How wonderful our cities would be with trees and shrubs from bottom to top not to mention what that could do for mending the climate.

you've got a friend in me.

Thank you

That little girl in the last video stole my heart!

I love Wegman and his dogs and the octopus!

I very much appreciated what you wrote about Elijah Cummings, Ronni. I have deeply admired him since I have known of him.

And you are right: 68 is a far too young age to die.

Thank you too for the excerpt from his first House speech. He was always eloquent. He showed emotion - he spoke eloquently ---

----and for someone born and raised in what we used to call Balmer -- I appreciated him, paid heed to him -- and marveled at the fact that his words always seemed true and right.


Elijah Cummings was probably one of the VERY few truly principled politicians we still had. He will definitely be missed--by the entire country.

Both Elijah Cumming's wife's words and that strange little octopus video left me teary eyed; I very much enjoy these 'Interesting Stuff' posts. PS. That green building in Milan.. I feel like we've gotten a (hopeful) glimpse into our future.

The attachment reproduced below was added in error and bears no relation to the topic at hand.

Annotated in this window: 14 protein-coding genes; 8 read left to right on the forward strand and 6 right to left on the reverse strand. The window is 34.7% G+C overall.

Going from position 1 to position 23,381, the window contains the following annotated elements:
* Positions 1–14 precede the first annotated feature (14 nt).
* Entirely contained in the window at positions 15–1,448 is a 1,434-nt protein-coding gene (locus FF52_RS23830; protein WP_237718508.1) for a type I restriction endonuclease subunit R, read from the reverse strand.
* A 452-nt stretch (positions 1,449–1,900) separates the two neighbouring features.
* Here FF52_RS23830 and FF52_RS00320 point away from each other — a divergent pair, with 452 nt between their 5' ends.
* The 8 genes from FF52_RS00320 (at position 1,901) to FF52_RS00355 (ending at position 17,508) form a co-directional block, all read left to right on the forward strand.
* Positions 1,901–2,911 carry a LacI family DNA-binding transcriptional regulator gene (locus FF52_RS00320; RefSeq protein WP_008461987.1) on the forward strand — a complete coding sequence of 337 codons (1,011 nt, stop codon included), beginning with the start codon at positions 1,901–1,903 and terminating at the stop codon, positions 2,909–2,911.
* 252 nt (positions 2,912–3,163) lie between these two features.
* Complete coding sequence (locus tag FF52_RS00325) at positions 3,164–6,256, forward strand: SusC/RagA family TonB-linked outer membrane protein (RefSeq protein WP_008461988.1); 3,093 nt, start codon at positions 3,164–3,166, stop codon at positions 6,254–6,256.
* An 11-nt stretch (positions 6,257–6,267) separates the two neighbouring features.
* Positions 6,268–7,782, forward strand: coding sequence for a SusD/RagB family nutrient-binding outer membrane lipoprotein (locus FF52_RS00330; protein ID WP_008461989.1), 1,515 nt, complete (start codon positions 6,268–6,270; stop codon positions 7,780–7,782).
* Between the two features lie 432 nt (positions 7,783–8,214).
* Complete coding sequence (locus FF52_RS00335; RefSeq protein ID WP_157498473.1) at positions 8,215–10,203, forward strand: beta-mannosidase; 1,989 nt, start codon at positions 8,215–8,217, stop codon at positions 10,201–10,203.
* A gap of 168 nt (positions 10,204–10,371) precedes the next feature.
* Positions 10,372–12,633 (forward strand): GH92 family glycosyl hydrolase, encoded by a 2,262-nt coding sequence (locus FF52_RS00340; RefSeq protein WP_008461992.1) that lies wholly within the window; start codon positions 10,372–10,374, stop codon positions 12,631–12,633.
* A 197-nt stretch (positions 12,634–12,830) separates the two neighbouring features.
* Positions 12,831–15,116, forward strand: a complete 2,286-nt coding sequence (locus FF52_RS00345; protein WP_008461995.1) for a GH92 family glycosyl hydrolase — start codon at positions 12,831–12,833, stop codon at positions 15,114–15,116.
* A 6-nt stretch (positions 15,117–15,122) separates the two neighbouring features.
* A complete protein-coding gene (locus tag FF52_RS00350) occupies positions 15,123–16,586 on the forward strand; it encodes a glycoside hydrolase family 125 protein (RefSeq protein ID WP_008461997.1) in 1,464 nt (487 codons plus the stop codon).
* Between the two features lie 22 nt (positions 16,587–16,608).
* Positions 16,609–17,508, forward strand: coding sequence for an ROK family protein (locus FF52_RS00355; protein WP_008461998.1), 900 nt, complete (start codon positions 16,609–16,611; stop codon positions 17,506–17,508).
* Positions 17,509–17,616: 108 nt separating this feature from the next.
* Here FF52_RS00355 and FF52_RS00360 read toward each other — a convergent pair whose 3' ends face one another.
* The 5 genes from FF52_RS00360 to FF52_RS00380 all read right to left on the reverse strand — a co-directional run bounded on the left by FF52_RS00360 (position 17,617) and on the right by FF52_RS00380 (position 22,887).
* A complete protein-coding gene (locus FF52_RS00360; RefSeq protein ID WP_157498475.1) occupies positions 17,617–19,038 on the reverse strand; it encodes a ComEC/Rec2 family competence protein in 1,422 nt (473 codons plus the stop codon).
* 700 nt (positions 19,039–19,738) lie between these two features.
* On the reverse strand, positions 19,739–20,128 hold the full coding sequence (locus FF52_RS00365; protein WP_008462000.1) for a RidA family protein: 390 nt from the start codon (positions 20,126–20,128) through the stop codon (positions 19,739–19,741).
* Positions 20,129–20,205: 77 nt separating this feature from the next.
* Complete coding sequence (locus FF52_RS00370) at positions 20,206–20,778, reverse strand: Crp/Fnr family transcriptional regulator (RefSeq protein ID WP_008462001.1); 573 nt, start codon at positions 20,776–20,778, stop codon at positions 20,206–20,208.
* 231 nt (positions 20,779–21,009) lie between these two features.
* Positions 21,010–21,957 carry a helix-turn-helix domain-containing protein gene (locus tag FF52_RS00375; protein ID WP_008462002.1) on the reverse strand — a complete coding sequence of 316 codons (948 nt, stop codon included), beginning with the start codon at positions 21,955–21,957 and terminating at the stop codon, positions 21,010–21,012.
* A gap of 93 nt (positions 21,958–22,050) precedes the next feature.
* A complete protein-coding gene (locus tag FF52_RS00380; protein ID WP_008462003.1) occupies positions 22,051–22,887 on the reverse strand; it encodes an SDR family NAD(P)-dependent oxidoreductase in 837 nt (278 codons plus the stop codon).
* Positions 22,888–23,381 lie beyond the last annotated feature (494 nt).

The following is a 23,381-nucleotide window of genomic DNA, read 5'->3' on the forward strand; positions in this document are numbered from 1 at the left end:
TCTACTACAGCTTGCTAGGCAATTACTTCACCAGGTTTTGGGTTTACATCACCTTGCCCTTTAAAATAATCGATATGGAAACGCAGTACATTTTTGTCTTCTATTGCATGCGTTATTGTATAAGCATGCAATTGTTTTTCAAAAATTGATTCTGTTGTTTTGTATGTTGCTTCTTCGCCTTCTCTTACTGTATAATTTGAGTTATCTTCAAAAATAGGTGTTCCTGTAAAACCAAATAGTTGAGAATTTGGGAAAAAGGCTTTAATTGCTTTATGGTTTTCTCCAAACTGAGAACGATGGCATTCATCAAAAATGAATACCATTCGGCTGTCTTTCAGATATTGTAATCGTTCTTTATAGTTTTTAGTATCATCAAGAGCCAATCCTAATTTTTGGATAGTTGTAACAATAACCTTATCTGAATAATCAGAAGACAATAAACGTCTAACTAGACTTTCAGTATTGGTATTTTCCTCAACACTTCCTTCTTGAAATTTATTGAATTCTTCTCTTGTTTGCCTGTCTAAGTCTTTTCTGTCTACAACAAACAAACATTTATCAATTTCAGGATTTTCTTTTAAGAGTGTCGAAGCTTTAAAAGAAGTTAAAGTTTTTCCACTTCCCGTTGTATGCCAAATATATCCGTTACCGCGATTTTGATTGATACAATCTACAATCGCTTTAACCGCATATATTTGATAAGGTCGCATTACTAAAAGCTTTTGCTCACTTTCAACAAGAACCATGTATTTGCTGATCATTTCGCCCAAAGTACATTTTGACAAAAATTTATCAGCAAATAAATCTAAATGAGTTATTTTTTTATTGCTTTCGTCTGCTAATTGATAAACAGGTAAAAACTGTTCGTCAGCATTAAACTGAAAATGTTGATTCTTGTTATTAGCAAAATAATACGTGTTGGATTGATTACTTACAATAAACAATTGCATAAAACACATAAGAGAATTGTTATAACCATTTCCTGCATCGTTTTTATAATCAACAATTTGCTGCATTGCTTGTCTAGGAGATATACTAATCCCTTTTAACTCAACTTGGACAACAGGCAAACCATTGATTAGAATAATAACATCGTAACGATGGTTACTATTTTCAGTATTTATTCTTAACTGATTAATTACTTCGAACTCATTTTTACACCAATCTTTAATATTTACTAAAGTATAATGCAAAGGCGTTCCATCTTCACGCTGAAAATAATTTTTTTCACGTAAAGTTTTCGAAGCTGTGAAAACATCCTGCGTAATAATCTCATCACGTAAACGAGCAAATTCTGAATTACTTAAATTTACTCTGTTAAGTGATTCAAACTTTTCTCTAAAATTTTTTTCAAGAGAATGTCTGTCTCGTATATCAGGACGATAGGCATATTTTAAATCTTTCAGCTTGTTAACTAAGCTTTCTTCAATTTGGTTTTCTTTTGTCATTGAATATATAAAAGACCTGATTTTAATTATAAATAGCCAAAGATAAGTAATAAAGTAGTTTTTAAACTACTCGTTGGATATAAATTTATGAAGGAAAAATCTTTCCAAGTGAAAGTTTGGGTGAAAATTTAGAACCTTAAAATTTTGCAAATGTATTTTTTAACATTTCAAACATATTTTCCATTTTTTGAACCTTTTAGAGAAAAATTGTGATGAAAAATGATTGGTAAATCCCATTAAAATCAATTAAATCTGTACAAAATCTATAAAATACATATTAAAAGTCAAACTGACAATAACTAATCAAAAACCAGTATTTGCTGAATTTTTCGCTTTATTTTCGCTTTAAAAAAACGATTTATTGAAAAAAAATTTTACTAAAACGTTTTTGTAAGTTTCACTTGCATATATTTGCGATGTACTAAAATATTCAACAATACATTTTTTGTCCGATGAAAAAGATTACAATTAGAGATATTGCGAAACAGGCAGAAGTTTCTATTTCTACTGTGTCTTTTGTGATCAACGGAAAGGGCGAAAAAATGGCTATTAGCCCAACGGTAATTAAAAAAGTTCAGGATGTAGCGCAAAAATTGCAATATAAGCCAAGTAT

What riches in your column today! I got lost exploring them, and other things along the way...

While the Milan project is amazing and perhaps provides some hope for adapting to climate change, I have difficulty with the whole manipulation of nature scenario. Trees develop deep and extensive root systems and they are art of intricate fungal and other underground networks. To expect them to adapt to abnormal environments for long periods may be a bit much. Five years is a very short period of time in the life of a tree. Two maples that have been in front of my house for nearly a hundred years were taken out by the city this summer due to their large roots that were destroying the sidewalk. They were still relatively healthy, and full of leaves each year, and it will be a very long time before replacement habitat can develop for the squirrels, birds and countless insects that called them home.

That's a very good point, Cathy J. Thanks for bringing it up.

And I'm so sorry about the lovely old maples in front of your house.

In Vancouver Canada, where I live, they alter the sidewalks to accommodate the trees, not the other way around. A small bit of sanity in an insane world.